Using Mass Spectroscopy to Ensure Product Quality in Botanical and Cannabis Products
November 12, 2021
The use of botanicals continues to rise, leading to increased demand for high yield, improved safety, and enhanced levels of purity through tight quality control procedures. Clear federal standards are lacking leaving start-ups, small businesses, and high-throughput labs to conduct product testing without additional guidance or oversight. Companies are moving forward with organizational leadership and outfitting facilities with technology highly tuned for quality control which can help manufacturers and consumers feel confident in the quality of their plant-based products. This paper investigates the use of advanced technology in the field of cannabis production.
QMS and cGMP in the Cannabis Industry
Manufacturers, in general, consistently improve on their processes to meet compliance targets and boost efficiencies. One way cannabis manufacturers realize efficiencies is by following organizational standards like those outlined in ASTM Committee D37 on Cannabis – a consortium of over 1,000 professionals from around the world dedicated to cannabis quality and safety. One of their nine subcommittees focuses on quality management systems and includes guidance on lab analyses, product safety, and product requirements.
Employing current Good Manufacturing Practices (cGMP) throughout a facility also helps manufacturers optimize facilities and establish production and process controls. But GMP is highly focused on final product testing. In an article by the National Cannabis Industry Association, some manufacturers are moving toward a Quality by Design (QbD) model that builds quality into the process itself, saving time, energy, and resources.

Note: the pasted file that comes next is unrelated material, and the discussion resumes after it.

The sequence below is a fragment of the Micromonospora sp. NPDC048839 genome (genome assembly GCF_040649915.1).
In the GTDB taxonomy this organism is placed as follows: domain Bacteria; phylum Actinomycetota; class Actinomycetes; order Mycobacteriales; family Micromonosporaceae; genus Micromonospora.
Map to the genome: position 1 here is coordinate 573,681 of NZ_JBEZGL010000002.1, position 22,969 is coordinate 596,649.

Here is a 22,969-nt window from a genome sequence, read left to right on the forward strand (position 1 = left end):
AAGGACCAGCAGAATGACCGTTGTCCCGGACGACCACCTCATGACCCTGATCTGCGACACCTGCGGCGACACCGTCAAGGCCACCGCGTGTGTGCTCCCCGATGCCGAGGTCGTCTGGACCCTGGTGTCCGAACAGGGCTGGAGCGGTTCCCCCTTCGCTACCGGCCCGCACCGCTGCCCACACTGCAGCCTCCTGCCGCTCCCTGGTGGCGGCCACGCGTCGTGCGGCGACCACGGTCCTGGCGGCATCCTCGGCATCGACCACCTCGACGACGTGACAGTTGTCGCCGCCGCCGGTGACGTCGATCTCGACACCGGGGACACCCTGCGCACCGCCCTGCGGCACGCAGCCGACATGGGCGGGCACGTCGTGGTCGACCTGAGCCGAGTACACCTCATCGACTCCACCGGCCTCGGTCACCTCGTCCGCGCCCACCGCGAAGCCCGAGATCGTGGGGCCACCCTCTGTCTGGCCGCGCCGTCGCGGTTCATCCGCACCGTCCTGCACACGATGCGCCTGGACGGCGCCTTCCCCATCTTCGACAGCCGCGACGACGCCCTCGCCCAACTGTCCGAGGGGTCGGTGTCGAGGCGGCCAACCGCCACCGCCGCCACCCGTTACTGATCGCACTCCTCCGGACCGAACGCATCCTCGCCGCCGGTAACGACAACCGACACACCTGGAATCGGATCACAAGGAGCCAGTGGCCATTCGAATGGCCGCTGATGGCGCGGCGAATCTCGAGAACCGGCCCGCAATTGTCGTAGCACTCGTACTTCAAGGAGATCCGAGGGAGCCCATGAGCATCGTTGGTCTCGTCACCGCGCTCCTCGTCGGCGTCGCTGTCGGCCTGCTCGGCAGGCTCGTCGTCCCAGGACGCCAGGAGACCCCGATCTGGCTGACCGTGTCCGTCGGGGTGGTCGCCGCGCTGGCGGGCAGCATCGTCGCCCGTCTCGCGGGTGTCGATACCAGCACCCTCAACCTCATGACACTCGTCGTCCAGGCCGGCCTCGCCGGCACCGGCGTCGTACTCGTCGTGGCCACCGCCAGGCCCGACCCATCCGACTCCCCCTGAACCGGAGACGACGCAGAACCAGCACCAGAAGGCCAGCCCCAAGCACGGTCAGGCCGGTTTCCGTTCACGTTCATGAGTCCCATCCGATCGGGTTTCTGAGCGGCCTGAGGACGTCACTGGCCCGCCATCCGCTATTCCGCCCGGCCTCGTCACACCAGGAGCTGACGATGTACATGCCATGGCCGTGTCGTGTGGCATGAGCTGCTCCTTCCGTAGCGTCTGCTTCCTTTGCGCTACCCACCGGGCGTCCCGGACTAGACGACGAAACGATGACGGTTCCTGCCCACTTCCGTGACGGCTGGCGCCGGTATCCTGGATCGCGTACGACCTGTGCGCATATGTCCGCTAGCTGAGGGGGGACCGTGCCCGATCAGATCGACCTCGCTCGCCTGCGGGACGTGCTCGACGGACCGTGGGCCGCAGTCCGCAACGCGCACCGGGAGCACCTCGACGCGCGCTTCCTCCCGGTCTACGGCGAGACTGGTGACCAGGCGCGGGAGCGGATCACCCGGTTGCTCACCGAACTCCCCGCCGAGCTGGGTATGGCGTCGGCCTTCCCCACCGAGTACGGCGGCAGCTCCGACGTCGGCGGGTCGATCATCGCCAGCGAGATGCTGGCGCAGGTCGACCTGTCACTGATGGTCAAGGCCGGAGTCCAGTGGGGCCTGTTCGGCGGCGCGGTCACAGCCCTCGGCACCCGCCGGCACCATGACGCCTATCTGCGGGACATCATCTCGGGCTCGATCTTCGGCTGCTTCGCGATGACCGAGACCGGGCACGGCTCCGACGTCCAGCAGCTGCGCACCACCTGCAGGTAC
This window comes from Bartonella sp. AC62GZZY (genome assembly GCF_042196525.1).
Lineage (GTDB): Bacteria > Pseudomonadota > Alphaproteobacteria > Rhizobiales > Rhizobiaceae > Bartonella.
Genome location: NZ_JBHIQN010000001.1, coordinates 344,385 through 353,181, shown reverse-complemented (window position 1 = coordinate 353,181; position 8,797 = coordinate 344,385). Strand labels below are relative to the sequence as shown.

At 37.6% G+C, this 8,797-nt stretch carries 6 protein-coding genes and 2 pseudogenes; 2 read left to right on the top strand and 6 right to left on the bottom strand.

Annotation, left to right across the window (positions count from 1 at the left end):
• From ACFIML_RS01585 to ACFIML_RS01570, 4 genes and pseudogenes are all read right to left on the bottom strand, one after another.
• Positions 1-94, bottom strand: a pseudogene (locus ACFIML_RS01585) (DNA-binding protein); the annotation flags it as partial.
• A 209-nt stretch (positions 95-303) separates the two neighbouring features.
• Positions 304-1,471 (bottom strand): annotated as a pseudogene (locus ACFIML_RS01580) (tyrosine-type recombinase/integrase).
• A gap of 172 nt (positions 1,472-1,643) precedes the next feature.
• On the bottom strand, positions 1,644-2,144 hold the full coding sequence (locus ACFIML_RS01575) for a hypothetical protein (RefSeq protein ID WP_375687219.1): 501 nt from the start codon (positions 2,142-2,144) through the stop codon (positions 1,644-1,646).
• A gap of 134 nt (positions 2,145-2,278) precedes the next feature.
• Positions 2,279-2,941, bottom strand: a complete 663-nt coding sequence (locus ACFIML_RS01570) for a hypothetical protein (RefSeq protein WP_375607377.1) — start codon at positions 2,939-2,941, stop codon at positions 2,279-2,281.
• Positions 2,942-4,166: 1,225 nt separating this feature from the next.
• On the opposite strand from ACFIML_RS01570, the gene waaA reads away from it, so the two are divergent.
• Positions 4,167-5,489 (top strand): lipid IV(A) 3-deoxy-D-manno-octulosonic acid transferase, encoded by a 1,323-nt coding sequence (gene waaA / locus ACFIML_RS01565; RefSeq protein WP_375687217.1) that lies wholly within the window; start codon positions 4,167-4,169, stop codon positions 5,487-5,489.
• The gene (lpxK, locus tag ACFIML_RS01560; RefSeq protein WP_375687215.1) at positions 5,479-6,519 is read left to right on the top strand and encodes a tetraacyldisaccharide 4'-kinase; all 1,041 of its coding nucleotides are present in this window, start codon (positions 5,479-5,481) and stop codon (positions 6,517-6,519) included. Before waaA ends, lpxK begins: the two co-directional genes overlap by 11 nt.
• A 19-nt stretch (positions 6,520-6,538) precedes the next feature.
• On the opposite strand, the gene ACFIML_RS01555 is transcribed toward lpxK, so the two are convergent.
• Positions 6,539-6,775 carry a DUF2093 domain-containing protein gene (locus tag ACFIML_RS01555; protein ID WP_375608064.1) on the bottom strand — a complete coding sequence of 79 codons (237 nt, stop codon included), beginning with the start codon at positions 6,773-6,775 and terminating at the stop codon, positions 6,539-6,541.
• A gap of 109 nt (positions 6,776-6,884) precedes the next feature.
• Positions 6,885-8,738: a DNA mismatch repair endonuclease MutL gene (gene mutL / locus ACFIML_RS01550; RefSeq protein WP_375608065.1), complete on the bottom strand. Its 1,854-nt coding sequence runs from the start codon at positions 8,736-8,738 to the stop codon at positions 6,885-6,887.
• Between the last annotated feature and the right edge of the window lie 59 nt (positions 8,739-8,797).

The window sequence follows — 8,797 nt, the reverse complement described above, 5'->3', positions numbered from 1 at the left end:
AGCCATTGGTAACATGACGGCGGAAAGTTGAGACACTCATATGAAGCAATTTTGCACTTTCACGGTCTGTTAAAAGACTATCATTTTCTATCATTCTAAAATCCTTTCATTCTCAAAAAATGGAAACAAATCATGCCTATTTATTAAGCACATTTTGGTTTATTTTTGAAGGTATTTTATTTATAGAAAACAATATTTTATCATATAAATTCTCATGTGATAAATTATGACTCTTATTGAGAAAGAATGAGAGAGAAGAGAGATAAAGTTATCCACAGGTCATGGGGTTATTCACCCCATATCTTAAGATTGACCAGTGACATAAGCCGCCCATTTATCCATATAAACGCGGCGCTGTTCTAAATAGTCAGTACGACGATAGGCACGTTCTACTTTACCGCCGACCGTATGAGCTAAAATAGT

Laser-Based Mass Spectroscopy
Cannabis, like other food and pharmaceutical products, is subject to pesticides, heavy metals, and potentially toxic residues from growth, extraction, and processing. Using advanced technologies for chemical and material analysis is another way manufacturers can quickly and efficiently detect and remove these elements to ensure a safe, consistent product ready for human consumption. This type of chemical analysis is an ideal application for portable mass spectrometers. When used as tools for detection, inspection, and analysis, they can reliably ensure the quality of a range of agricultural and pharmaceutical products, including cannabis.
Laser ablation laser ionization, or LALI, can help decrease the complexity and costs associated with product testing. LALI uses dual, wavelength-adjustable ablation lasers: one to screen for contaminants and the other to either desorb or ablate the sample, combining two processes into one analytical session with accuracy at parts per billion (PPB) concentrations. Exum’s Massbox is the first Time of Flight Mass Spectrometer (LALI-TOF-MS) of its kind, which, in the cannabis industry, has potential to detect trace elements of heavy metals in the raw flower.
The cannabis regulatory environment may not yet be finalized, but there are steps manufacturers can take to operate efficiently while producing top-quality botanical products. Following the guidance from verified organizations and taking advantage of valuable technologies are just a few ways companies can mitigate risk.
Currently, the Massbox supports the additive manufacturing (i.e., 3D printing with metal) industry by simplifying materials characterization. Traditional ways of qualifying metal feedstock powder or printed parts involve multiple analytical instruments and ASTM standard methods. Instead, the Massbox provides trace-level detection of metallic constituents and measures important low-mass elements (e.g., carbon, oxygen, sulfur) in a single analytical session in a matter of minutes.
Contact us to see how mass spectroscopy and laser analysis techniques ensure quality in agricultural and pharmaceutical products.